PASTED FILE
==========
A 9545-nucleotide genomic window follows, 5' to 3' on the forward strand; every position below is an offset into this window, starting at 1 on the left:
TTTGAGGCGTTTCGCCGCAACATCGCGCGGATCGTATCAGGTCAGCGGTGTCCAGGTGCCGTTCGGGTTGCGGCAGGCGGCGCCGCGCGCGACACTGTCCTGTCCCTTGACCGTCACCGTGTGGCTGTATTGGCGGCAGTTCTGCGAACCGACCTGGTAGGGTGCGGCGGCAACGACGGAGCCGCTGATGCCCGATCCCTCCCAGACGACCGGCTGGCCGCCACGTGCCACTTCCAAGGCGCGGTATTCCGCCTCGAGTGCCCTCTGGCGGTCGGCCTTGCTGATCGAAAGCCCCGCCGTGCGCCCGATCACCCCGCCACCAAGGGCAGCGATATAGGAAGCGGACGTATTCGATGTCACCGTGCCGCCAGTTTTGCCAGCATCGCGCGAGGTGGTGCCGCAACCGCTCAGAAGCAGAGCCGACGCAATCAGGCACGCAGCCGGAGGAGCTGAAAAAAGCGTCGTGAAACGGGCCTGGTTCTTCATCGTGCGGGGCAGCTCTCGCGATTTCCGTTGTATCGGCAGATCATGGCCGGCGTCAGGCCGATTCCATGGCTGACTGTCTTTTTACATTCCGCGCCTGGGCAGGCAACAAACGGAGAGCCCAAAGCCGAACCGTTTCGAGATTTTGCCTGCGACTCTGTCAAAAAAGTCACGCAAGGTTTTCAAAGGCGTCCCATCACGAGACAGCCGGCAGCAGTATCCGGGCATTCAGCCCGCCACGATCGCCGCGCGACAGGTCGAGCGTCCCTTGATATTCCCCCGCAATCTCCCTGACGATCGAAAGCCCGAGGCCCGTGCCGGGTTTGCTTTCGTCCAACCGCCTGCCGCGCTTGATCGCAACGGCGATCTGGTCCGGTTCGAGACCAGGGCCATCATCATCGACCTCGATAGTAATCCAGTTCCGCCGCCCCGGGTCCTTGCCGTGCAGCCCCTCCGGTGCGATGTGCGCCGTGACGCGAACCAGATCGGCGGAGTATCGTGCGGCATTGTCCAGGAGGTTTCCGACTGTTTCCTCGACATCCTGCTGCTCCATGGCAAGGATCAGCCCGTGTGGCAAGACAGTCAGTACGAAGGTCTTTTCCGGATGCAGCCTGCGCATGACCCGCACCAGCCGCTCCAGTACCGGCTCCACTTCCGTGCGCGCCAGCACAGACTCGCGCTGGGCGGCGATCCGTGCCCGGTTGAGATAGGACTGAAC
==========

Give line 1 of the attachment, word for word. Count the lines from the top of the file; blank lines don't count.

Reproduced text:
A 9545-nucleotide genomic window follows, 5' to 3' on the forward strand; every position below is an offset into this window, starting at 1 on the left: